• No parties involving extra people coming on to the site (see notes re visiting cars).  
  • Noise to be kept at an absolute minimum from 10.30pm


  • The venue is a great place for kids to play freely in the outdoors and have loads of fun.  – Just make absolutely sure you assess risks such as mud, tides, tree-climbing and fires, and supervise them appropriately.
  • For the sake of all visitors and residents, make sure kids know where they are allowed to play. See the map provided to participants.


  • Swimming from the slipway is relatively safe on the flood tide and is best on the last two hours of the flood.  The ebb runs more strongly and is dangerous, even for strong swimmers.  BUT: for safety reasons, do not swim when races are being started, or when the Hard is very busy, and ONLY swim North of the slipway, leaving the South side clear for boats to come in and out.
  • Campers are entirely responsible for their own safety.  


  • Do bring bicycles, but no cycling along the seawall footpaths, on the Hard, or through the woods and caravan fields.   And fishing from the slipway is not allowed


  • A dog is only welcome providing it doesn’t bark a lot and that you keep it under control at all times, particularly near the sheep and other users. If in doubt, keep it on a lead.  
  • Clean up after your dog! There is a special dog waste bin in the car park, by the footpath
  • We have a wonderful array of birdlife, and are involved in conservation work to encourage certain species of ground-nesting birds. In the breeding season (April to July) please keep your dog well controlled, and on a lead through the wooded areas.                                         


Summer 2021. We have booked Mid Park and part of Pump Field for camping.

If you are a member of the CCCA, and wish to join this event, please make contact in the first instance with the cruising coordinator at this very address.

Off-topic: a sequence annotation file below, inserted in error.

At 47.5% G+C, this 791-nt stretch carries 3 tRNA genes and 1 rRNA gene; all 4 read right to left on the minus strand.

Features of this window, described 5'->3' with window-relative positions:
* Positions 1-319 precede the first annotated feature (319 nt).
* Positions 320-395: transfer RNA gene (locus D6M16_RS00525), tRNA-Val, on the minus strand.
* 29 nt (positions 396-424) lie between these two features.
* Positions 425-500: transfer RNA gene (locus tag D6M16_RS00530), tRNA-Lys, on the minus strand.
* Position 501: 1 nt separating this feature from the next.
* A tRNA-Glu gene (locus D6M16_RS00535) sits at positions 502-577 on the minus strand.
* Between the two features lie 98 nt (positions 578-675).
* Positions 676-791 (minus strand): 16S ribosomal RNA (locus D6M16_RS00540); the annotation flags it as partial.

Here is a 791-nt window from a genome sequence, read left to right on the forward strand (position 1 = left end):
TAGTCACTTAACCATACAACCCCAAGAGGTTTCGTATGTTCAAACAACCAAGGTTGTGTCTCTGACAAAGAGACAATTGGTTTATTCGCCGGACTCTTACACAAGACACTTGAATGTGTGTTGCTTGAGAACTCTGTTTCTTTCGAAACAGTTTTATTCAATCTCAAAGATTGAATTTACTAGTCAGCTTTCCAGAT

Please note that there is a cap on numbers, so if you are even slightly minded to join, get in touch as soon as conveniently possible,

Recent Posts

Chichester Harbour Summer 2021

Cobnor Summer Camp

This year we held a long weekend summer Cobnor camp and were fortunate to have excellent sunny weather. Thirteen families turned up and enjoyed sailing, paddle boarding and kayaking. The evenings were spend in sunshine chatting and barbequing. A diary of this long weekend is given below.

Wednesday June 10th

08:30 and Sarah Louise and Steve arrived, got Sarah’s Trio rigged and launched into a rising tide and the barest wisps of wind in blue skies and full sun. The drive down had been foggy, the IOW was obscured by fog, and yet just along the strip of coast the sun blazed down. We took 90 minutes of sneaky shallows sailing to make Chalkdock against the flood, and with an hour to go turned for Dell Quay. The SW F1-2 became a southerly F2-3 along the Itchenor reach and we then broad reached to the pub.

The pub required us to sit down and be served, and so we sat on an outdoor sofa which overlooked the water. We had a lovely chat with two canoe paddlers who were randomly assigned the sofa next to us. I’d say more salty than all of us; several transatlantic crossings in a Contessa32, and many salty adventures around the Bahamas.

Soon after the tide turned, we began the beat home in a F2-3, reached the Itchenor channel, and met Adri and Anna coming back from Bosham, where we returned to, took in Ice Creams and headed home in a sporty F4 for a bit of camping. Ginny and Phil arrived and camped.

Thursday June 11th

The plan was for Dell Quay for lunch and Bosham for afternoon ice cream, a tried and trusted crowd pleaser.

The plan unfolded as expected, we were in no hurry to launch as the overcast skies would lead to no sea breeze and the forecast was for more wind in the afternoon. Ginny in her Scow, John and Phil in Phil’s Versa, Anna and Adri in the club Versa and Sarah-Louise and Steve in Sarah’s Trio left the hard at 10:30, headed up-tide and got to Park (beyond Roman Transit) before turning at 11:10 for Dell Quay. We were making a good headway and were about 90 minutes off East Head as we continued onwards.